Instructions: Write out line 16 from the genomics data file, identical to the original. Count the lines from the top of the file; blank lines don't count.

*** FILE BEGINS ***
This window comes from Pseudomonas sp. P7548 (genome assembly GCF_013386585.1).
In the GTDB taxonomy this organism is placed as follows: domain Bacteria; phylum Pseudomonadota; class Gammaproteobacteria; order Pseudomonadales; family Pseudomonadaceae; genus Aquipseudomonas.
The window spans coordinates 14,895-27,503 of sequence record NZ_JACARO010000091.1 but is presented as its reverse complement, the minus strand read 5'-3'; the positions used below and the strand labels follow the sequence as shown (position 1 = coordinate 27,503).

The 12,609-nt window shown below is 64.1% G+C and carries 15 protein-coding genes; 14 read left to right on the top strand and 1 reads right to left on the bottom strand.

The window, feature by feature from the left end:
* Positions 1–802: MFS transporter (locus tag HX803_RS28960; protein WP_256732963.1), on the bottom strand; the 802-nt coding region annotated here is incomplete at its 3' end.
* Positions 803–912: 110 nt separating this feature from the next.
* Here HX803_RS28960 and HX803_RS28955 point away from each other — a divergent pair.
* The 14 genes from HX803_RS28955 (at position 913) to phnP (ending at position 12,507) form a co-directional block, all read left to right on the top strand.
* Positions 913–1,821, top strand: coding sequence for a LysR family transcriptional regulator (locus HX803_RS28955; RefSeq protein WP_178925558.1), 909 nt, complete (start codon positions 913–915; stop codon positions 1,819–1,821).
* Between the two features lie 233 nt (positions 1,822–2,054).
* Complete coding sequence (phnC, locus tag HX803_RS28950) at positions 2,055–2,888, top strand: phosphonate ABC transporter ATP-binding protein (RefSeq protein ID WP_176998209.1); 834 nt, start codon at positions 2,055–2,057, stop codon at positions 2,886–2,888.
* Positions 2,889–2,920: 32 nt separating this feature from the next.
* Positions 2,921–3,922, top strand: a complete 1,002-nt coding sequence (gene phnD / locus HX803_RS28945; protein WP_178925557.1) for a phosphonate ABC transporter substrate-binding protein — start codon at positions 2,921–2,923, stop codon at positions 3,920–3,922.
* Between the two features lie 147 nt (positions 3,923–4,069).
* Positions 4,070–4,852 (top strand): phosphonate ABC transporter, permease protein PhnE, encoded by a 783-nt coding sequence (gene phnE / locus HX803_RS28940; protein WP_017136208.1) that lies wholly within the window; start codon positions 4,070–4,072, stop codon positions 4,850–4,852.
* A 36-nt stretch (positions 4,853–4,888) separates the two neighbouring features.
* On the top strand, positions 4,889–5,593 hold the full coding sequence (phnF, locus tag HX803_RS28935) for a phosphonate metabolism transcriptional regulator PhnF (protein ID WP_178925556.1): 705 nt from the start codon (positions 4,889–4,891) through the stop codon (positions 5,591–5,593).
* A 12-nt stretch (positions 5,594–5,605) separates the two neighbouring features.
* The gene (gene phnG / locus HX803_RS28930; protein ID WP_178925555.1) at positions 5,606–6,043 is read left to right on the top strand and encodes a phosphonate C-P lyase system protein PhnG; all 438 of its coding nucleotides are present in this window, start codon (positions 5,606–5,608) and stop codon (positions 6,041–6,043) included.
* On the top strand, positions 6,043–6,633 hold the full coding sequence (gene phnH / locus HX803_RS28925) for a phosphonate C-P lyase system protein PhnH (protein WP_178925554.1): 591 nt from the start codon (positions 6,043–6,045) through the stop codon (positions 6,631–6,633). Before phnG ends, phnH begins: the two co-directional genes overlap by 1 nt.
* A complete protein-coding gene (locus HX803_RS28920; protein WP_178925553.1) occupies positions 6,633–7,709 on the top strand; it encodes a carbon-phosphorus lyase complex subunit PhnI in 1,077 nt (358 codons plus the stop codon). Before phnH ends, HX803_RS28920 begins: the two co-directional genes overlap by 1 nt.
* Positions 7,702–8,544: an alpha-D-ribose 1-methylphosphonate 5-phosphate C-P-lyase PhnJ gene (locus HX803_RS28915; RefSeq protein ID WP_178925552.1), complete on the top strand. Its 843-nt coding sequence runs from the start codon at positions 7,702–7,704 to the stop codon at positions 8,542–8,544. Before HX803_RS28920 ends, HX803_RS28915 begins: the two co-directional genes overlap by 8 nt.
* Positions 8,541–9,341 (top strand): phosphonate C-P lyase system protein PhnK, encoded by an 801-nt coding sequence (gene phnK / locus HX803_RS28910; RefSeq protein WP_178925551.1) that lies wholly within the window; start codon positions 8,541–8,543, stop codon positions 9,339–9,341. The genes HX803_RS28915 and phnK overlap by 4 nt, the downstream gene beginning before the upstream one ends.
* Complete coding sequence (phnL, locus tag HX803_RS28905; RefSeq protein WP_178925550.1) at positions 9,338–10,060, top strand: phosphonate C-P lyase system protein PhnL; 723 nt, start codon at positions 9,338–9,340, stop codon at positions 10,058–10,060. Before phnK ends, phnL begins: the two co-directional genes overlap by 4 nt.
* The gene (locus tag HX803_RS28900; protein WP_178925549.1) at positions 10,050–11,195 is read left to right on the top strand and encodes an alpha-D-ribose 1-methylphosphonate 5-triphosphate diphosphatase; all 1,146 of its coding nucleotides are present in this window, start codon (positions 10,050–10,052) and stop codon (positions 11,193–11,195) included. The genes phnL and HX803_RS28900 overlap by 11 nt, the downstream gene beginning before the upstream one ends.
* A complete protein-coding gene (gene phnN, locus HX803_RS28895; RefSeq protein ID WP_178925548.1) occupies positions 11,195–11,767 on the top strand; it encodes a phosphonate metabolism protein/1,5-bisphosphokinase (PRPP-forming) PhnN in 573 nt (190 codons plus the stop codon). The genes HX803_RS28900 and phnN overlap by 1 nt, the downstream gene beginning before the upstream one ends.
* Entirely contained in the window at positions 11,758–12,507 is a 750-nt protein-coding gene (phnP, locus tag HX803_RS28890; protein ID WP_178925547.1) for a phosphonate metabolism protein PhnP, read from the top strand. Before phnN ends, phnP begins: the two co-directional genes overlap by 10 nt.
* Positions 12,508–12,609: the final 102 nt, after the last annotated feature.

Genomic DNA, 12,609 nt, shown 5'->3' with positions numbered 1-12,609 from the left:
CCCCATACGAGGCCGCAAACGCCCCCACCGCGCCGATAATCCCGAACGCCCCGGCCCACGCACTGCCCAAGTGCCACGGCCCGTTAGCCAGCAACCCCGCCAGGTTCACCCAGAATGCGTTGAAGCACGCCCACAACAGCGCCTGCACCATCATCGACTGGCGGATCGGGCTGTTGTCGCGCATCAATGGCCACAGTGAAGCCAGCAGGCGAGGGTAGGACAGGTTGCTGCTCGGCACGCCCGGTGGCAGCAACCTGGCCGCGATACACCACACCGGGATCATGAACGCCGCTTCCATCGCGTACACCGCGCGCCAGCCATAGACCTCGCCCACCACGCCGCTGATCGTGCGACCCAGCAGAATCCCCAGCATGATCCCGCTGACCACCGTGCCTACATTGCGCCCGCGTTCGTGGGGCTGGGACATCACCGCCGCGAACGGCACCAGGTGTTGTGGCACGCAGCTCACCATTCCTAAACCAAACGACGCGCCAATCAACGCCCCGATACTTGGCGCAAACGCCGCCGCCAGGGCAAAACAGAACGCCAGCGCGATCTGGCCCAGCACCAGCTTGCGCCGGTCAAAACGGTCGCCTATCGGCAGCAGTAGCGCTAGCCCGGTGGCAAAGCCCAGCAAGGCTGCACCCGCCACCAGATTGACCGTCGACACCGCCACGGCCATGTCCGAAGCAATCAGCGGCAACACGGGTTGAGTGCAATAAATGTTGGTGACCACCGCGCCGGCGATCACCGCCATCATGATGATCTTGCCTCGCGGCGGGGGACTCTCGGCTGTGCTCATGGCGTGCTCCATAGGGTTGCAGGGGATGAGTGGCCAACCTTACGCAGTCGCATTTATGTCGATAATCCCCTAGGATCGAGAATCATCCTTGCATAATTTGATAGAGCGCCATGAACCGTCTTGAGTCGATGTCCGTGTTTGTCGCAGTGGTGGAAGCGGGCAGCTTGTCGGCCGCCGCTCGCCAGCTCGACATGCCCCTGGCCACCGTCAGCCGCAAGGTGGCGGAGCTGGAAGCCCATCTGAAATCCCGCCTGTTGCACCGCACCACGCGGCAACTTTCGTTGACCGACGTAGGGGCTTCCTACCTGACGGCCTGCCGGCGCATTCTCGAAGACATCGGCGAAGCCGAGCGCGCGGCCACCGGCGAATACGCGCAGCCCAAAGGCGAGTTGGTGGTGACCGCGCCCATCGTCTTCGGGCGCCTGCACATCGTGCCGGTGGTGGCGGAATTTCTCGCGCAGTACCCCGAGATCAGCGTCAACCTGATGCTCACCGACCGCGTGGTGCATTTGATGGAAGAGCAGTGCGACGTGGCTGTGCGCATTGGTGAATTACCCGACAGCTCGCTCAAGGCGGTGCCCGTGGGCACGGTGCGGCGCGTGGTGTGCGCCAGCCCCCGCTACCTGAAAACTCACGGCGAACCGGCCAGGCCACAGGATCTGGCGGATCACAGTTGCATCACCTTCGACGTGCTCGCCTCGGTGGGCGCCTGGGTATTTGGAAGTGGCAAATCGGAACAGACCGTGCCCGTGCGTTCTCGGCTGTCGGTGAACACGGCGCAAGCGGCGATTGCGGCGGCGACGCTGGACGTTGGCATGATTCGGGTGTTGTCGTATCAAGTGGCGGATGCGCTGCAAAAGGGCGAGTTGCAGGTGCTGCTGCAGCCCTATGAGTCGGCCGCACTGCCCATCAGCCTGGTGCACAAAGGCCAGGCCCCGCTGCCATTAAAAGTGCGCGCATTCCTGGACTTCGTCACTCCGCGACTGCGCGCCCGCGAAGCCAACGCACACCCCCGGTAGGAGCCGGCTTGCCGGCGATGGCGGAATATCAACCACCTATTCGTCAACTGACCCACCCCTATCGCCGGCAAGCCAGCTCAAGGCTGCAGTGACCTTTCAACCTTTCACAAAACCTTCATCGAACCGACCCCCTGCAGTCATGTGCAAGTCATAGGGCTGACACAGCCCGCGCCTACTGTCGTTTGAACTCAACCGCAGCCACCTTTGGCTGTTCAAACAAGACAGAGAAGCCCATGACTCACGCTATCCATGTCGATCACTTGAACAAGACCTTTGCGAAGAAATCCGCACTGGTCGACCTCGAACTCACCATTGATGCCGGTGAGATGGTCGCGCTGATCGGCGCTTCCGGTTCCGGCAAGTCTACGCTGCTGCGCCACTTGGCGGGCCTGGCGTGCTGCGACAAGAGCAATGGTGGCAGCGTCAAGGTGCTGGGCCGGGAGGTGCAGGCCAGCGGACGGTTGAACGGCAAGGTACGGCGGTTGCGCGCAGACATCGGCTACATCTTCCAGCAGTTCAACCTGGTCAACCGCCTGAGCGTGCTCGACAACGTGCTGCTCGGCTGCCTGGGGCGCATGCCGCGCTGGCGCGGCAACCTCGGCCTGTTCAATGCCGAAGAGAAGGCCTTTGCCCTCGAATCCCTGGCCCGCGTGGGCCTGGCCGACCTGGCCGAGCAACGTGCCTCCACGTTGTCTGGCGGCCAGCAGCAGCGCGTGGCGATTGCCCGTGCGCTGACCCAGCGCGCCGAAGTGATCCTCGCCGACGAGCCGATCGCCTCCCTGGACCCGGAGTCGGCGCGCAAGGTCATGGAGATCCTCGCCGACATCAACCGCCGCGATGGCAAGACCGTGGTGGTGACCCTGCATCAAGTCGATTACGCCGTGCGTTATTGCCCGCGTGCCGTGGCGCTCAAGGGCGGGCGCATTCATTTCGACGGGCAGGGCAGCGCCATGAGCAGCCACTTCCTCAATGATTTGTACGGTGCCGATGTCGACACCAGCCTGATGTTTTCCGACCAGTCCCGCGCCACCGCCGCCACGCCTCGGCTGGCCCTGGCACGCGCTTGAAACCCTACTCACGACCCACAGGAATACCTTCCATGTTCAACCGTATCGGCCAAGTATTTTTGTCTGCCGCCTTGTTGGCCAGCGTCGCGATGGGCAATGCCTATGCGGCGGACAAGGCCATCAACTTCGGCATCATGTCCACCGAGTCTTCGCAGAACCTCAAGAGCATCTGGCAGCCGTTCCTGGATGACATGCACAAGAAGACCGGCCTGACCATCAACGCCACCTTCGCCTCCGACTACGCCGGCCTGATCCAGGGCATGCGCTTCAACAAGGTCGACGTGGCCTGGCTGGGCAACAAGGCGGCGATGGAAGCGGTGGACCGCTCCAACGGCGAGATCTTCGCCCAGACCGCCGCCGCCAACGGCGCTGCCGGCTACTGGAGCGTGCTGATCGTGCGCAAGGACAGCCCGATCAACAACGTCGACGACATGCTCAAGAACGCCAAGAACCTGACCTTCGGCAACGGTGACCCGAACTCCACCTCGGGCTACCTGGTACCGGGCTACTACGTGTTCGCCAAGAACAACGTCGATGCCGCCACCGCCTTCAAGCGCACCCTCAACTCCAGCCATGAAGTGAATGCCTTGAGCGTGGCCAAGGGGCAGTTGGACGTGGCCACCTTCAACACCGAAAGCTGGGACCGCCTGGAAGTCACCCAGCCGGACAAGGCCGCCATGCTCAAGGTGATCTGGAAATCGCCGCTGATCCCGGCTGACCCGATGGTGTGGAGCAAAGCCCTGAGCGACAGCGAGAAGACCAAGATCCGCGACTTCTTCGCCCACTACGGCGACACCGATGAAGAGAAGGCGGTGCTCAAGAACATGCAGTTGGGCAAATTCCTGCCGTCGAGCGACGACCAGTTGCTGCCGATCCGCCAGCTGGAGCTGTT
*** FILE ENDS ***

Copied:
* Positions 4,070–4,852 (top strand): phosphonate ABC transporter, permease protein PhnE, encoded by a 783-nt coding sequence (gene phnE / locus HX803_RS28940; protein WP_017136208.1) that lies wholly within the window; start codon positions 4,070–4,072, stop codon positions 4,850–4,852.